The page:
"This work demonstrates, for the first time, that the strong synergy of arrayed radiative coupling and substrate undercut can enable high-performance biosensing in the visible light spectrum where high-quality, low-cost silicon detectors are readily available for point-of-care application," says Shih in the release. "The result is a remarkable sensitivity improvement, with a refractive index sensitivity increase from 207 nm/RIU to 578 nm/RIU."

Wei-Chuan Shih is a professor of electrical and computer engineering at the University of Houston's Cullen College of Engineering. Photo via UH.edu

What Shih has done is essentially restored the electric field around nanodisks, providing accessibility to an otherwise buried enhanced electric field. Nanodisks are antibody-functionalized artificial nanostructures which help capture exosomes with molecular specificity.

"We report radiatively coupled arrayed gold nanodisks on invisible substrate (AGNIS) as a label-free (no need for fluorescent labels), cost-effective, and high-performance platform for molecularly specific exosome biosensing. The AGNIS substrate has been fabricated by wafer-scale nanosphere lithography without the need for costly lithography," says Shih in the release.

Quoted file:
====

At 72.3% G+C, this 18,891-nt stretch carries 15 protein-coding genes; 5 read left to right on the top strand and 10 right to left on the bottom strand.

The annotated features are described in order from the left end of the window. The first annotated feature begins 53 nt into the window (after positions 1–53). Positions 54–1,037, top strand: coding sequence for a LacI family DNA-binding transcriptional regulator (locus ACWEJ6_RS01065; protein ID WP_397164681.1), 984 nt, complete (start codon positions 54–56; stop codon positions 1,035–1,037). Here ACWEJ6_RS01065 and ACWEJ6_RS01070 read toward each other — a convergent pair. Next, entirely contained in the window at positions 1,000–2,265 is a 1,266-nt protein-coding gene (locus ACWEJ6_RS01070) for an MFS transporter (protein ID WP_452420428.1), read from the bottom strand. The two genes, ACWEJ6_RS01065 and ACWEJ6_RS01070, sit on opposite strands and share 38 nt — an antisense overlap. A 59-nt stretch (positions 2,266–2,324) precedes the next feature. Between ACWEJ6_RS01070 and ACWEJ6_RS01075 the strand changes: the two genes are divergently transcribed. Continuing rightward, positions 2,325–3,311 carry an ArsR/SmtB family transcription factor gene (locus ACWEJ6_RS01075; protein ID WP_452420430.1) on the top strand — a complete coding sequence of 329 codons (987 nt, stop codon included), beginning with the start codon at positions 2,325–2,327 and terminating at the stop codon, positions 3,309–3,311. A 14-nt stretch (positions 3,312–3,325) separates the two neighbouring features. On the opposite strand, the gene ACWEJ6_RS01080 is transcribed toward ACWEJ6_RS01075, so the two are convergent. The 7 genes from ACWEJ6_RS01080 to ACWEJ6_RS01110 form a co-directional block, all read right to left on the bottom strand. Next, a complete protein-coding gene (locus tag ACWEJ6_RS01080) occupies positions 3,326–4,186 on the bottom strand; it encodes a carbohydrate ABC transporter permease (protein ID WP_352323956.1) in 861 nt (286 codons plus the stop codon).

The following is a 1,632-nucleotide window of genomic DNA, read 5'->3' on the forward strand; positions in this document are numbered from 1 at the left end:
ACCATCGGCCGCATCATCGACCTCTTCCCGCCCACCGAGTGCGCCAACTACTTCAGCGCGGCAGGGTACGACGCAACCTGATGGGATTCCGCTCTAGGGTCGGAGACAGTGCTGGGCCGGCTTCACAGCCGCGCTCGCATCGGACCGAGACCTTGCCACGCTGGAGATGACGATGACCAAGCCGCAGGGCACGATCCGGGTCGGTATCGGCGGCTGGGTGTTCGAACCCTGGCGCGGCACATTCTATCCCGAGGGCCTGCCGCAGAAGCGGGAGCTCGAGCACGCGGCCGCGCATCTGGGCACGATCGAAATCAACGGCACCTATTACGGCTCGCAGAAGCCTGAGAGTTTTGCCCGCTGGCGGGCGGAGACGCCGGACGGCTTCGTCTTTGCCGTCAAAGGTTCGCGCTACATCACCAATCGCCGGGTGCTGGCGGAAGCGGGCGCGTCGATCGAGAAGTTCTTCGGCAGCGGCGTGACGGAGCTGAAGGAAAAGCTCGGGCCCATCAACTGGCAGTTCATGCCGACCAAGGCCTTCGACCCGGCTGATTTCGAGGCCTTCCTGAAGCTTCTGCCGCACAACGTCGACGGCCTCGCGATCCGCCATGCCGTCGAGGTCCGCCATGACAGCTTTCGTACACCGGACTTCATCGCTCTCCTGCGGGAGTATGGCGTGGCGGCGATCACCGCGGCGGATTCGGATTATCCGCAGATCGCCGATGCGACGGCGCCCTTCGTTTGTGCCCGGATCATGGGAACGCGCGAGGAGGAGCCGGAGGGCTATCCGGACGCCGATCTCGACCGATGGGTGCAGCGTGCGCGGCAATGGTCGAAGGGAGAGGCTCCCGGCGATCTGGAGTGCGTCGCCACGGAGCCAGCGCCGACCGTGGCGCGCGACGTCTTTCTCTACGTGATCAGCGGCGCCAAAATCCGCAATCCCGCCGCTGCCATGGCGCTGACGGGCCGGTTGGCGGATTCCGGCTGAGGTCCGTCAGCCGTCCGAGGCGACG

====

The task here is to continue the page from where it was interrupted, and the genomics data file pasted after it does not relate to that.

This process speeds up screening of the surface proteins of exosomes for diagnostics and biomarker discovery. Current exosome profiling — which relies primarily on DNA sequencing technology, fluorescent techniques such as flow cytometry, or enzyme-linked immunosorbent assay (ELISA) — is labor-intensive and costly. Shih's goal is to amplify the signal by developing the label-free technique, lowering the cost and making diagnosis easier and equitable.

"By decorating the gold nanodisks surface with different antibodies (e.g., CD9, CD63, and CD81), label-free exosome profiling has shown increased expression of all three surface proteins in cancer-derived exosomes," said Shih. "The sensitivity for detecting exosomes is within 112-600 (exosomes/μL), which would be sufficient in many clinical applications."